FOR THE RECORD:
In an earlier rehearsal of Donald Faison's "Suite Otis" -- a swirling, good-natured celebration of Otis Redding songs from the 1960s that has returned to the Ailey repertory for this golden jubilee season -- Rushing cut a serious, almost studious figure as Artistic Director Judith Jamison urged the dancers to "go inside, internalize" and "listen to what he's singing." But when the dancers charged through in couples during the finale, Rushing's whiplash turns and the dynamic impetus behind each of his phrases conveyed the music's exuberance.
"He has the fastest double tours I've ever seen in my life," Jamison said admiringly outside the studio afterward. "He is tenacious. He studies dance. He lives his life, but he remains a lover and a learner. He always thinks there's something more, and that makes him hungry for it. So that's what's so beautiful about him. When you see him dance, you see that hunger and that yearning for perfection that is just immense."
Rushing has now been with the 31-member Ailey troupe longer than anyone besides Renee Robinson. But his path to the company began several years before. When he was 13, his mother procured two tickets to a sold-out Ailey performance at the Wiltern Theatre from a scalper. The program included "Revelations" and also the celebrated female solo "Cry," both choreographed by the company founder. "I hadn't seen concert dance before that," Rushing recalled. "Those two dances touched me the most. I was so impressed that in 'Cry,' I saw images of my mother, my grandmother onstage. It blew me away that I could come to the theater and be able to relate personally to what's going on.
"When 'Revelations' was performed, I remember in 'Sinner Man' seeing black men dance for the first time. I have a very strong spiritual background and had recently been baptized, so seeing 'Take Me to the Water' and the church women in the finale was amazing. It touched me so deeply that it was then that I decided that not only did I want to be a dancer but I wanted to be a dancer in the Alvin Ailey American Dance Theater."
Rushing was already involved in a Parks and Recreation after-school program with classes in voice and theater as well as dance.
"At the end of each semester, we would put on an original musical. I loved seeing how you could use theater and dance, bring them together, to be able to communicate." The programs' classes emphasized "performance quality -- being able to dance from our spirits and from our hearts. I learned how to tap into who I was as an artist, and how freeing it was to dance from within. I remember dancing about really intense, mature themes."
Motivated by the Ailey performance, the youngster auditioned for the Los Angeles County High School for the Arts. "I was auditioning, mind you, with basically no ballet technique whatsoever," he said. But he got in and quickly set about filling in any technical gaps. "I was overwhelmed with technique -- all the time, every day, two classes a day. In the summer, I took a ballet intensive at the school. So I was there year-round, taking ballet, modern and jazz classes."
During his senior year, Rushing's teacher Ka-Ron Brown brought him to an Ailey audition in Berkeley, since he was determined to attend the Ailey school and hoped for a scholarship to the summer program. Jamison, school director Denise Jefferson and Sylvia Waters, who directs the troupe's second company (now called Ailey II), were all present. Jamison recalled her first glimpse of the 17-year-old and how he mastered a difficult passage of Talley Beatty choreography: "The other students auditioning took about 10 minutes, but he learned it in about a minute."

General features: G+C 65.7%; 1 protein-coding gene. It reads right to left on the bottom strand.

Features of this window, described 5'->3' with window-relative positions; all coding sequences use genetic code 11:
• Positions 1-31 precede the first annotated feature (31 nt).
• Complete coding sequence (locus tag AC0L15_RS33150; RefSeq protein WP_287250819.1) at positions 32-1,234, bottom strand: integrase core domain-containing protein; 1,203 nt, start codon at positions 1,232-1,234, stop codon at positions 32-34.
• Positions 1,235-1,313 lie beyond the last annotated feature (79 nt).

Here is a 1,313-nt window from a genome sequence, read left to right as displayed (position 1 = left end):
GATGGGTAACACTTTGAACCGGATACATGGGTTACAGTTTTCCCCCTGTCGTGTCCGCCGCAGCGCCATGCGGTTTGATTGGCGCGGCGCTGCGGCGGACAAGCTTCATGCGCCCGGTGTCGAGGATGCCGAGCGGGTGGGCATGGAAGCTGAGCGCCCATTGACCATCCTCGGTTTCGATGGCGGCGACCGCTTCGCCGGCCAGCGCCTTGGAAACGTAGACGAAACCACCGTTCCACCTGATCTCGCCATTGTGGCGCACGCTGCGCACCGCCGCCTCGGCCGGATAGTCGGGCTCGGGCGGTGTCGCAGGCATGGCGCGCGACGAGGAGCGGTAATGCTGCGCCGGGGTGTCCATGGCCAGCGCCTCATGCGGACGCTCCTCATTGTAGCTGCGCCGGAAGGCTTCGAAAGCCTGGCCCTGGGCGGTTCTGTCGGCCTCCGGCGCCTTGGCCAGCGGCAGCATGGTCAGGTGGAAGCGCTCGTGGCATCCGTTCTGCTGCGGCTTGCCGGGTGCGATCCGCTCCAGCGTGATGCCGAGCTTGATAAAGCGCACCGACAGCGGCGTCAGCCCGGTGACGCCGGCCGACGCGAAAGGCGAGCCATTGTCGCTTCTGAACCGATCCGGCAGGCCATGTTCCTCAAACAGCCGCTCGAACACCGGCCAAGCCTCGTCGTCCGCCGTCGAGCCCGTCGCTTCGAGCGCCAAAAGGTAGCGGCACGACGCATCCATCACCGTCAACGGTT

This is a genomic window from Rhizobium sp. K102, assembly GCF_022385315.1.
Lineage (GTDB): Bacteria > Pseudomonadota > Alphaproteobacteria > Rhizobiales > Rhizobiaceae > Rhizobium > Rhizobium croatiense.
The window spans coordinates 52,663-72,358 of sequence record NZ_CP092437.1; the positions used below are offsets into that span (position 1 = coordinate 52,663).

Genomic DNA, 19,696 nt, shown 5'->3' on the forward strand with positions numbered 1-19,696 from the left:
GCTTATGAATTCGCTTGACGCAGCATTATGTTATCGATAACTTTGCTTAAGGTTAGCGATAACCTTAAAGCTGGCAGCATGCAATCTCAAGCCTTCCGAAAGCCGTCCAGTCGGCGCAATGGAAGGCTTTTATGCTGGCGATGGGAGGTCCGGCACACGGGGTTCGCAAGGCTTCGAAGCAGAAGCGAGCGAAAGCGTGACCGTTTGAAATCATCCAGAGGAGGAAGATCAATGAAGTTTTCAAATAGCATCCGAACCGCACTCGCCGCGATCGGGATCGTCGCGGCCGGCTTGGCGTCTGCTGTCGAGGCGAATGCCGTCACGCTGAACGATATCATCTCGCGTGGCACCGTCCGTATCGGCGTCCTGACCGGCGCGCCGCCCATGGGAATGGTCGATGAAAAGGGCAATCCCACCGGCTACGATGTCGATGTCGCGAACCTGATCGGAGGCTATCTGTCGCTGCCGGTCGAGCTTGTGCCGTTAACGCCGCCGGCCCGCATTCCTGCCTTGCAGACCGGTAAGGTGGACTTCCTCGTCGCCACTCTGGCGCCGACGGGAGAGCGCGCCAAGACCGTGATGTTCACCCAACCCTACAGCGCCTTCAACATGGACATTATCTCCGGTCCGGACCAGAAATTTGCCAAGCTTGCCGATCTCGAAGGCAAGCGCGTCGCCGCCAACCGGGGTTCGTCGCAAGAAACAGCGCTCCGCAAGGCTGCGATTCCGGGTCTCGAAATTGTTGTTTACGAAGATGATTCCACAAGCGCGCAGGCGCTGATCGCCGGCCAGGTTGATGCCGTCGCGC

Rushing got not only a full scholarship to the school but also a place in the second company. He missed his high school graduation so he could go to Washington, D.C., where he accepted an award as a Presidential Scholar in the Arts (and met the first President Bush), then took the train to New York and has never looked back. Most dancers spend two years in Ailey II, but Rushing was taken into the main company the next year, when he was 18.
There was an initial period of adjustment. He was not familiar with the technique of Lester Horton, the influential L.A.-based modern dance choreographer with whom Ailey had studied and performed and whose style is incorporated into many Ailey works. Ironically, during Rushing's formative years, there were few Horton teachers in Los Angeles.
"It was so hard to come here and basically start all over," he said. "It was humbling. But at the same time, it gave me this hunger. I was determined to get into the first company."
Fast-forward 17 years, and Rushing has now been with the "first company" for one-third of its existence. Guest choreographers inevitably want him in their casts, and he has roles in both the 50th anniversary premieres: Italian choreographer Mauro Bigonzetti's "Festa Barocca" and company member Hope Boykin's "Go in Grace."
What has changed during his tenure? "The work level is much more intense, as is the touring. The repertoire is much more demanding -- the number of works and also how fast we have to learn them, and also the styles of dance. Within one piece, we do hip-hop, modern, jazz and ballet."
Having discovered Ailey young and matured as an artist within its richly varied repertoire, Rushing clearly feels intense pride as the company marks its milestone. "There's a strength and a beauty to the Ailey dancers. You bring anything our way, we'll figure out how to tackle it," he said.
As for his seniority, "I don't see myself as being the 'older, wiser' one, not at all -- not when I can look on the stage and see how incredible those dancers are. I can't help but learn from them."